Our minds carry with it a bag of memories. We have the pleasure of pulling them out any time we want and wander back to a time. The very idea of being able to physically travel back in time and experience life from the very first second is a dream and fantasy many people have had. And I am no exception to daydreaming about unordinary things. Such fantasies reflect a deeper yearning for doing something idealistic, but which is completely out of reach.
What's going on? I can't breathe! I'm drowning! What the hell? What is this fluid?! Where am I?
I have been thinking lately about death, and I don’t mean in a morbid I want to die way.
Everyone, at some point wonders what happens when we die. The answer is nobody really knows. Maybe it is like sleeping; you're in an unconscious state, only you can't awake. When you're dead, you are in an everlasting darkness unable to feel, see or hear. You basically do not exist. I personally do not like this concept because thinking about this when your alive is awful.
I wanted to first thank everyone who has read my words. Some of you may agree, some may disagree, and some may just be indifferent.
For centuries, people of all religions have debated the existence of fate. It’s become one of the most common conversations to be had despite the ever changing religious beliefs of the world. Yet, no one can seem to come to an agreement. It’s a topic that creates passionate arguments within science and all regions of religion, whether it be within the one most common God, or all the Gods in history that are now obsolete. It seems that most people believe free will and fate work together hand in hand, guiding each other along a path, where fate only intervenes when necessary. Unfortunately people fail to see that these philosophical constructs are contradictory to each other. Their purposes reverse that of the other which in turn diminishes their value of existing in the first place. If they mutually exist then their purposes become invalid just by the mere presence of one negating the function of the other. So either they both exist with no true function whatsoever, or only one exists. And if only one exists, then rationally it must be fate.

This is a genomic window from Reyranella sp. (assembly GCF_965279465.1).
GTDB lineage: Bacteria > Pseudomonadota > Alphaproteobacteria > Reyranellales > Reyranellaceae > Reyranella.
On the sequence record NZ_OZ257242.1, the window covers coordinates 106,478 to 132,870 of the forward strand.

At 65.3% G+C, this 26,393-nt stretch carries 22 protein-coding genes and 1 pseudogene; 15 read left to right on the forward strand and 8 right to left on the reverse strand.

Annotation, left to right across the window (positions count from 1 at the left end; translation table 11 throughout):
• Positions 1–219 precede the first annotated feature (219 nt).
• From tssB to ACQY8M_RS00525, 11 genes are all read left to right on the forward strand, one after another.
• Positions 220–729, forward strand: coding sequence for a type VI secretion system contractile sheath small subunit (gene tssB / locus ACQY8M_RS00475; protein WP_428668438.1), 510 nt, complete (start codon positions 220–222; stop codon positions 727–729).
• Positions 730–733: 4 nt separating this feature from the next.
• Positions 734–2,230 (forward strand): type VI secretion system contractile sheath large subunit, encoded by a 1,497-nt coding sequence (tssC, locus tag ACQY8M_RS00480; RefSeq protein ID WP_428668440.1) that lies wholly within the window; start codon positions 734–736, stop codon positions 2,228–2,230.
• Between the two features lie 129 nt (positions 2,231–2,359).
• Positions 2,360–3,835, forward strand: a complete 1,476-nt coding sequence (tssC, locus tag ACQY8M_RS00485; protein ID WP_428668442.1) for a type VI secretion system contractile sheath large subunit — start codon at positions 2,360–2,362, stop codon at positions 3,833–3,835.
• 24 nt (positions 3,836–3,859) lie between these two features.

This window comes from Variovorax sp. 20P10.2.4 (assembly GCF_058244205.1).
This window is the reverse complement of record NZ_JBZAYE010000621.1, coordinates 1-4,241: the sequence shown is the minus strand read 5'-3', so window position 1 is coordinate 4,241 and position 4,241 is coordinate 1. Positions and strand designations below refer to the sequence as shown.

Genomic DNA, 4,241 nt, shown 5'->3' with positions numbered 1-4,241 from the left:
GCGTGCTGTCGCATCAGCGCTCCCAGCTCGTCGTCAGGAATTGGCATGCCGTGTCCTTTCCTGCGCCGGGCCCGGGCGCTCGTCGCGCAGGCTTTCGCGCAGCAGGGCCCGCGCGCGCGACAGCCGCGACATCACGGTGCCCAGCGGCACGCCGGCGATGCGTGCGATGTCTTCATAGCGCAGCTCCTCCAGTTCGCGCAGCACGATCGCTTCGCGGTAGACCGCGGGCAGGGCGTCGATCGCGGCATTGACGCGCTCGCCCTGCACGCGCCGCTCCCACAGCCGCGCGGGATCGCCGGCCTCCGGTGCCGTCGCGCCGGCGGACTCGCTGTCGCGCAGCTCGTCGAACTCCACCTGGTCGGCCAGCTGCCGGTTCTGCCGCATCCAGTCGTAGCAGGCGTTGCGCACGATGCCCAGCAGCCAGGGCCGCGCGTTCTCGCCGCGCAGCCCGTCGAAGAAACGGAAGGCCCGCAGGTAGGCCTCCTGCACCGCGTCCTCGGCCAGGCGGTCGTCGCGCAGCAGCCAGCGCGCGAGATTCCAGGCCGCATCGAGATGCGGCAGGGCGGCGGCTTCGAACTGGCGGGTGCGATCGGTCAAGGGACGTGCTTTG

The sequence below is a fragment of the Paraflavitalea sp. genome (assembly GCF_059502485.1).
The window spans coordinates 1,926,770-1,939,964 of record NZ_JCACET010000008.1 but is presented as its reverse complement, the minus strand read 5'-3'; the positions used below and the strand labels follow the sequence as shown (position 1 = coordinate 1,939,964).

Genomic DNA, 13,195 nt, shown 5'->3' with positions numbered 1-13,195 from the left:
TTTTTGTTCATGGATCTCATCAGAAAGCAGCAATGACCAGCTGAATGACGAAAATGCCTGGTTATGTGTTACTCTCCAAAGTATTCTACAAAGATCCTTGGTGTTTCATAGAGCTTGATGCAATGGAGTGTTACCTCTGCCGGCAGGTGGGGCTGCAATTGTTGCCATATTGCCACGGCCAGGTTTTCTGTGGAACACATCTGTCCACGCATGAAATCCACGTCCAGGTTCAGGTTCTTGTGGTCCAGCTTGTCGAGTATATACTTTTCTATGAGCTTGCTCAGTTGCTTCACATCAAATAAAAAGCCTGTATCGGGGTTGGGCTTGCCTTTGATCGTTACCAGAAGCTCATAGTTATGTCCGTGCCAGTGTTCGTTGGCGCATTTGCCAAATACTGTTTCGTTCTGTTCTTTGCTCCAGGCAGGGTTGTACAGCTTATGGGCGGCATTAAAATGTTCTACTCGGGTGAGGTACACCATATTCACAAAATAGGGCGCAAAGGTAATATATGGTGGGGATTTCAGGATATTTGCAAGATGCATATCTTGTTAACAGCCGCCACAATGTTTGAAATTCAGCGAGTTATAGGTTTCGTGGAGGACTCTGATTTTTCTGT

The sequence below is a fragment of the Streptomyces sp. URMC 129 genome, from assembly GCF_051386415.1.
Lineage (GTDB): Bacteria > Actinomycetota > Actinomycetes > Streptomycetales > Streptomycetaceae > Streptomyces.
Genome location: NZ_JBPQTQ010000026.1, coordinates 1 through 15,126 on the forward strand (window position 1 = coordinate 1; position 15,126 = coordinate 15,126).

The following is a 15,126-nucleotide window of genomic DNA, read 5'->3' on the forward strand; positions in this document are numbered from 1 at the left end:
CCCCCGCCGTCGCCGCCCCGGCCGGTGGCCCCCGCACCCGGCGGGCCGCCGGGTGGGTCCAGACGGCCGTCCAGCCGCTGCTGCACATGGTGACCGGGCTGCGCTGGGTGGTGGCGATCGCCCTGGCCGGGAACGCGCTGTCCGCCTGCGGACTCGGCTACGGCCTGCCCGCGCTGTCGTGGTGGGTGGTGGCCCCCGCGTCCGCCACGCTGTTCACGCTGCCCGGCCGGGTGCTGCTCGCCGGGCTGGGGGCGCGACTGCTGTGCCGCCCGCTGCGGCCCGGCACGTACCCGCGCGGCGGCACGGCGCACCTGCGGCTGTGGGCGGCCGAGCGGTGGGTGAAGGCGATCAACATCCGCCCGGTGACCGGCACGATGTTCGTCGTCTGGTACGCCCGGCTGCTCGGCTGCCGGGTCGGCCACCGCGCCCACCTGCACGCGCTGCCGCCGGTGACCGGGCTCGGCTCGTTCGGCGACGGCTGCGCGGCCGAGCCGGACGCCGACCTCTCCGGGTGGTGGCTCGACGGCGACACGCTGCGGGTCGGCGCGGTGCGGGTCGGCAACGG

"The Banks of the Nile" has been a 50-year endeavor. It all started when I was 16 years old. Just before my grandfather died, he gave me a pamphlet called the Powers of the Pyramids. The first thing I wanted to do was build one to live in and I did so in 1984 in Wesley, Arkansas. This pyramid home opened my mind so much that I had to stop taking notes, stop testing previous experimental assumptions, and I started to realize I just made the discovery of all time. First, I had to build a true pyramid. You ask what is a true pyramid? I could easily say go build a true pyramid and you would not stand a chance of accomplishing that task. The materials being used and angles of construction, along with kept secrets of global positioning, are so important that the smallest changes will abort the processing of pyramid power. You cannot take a wire and make a little pyramid and put it on your head and expect it to do anything. I have a lot of information about the pyramids. If you made a comment of something about the pyramids, nine times out of 10 you're going to be wrong. I know exactly how the Great Pyramids were built and it was the last and only true pyramid built until the one I built. Yes, it was powerful in so many ways, you would not believe what I found out.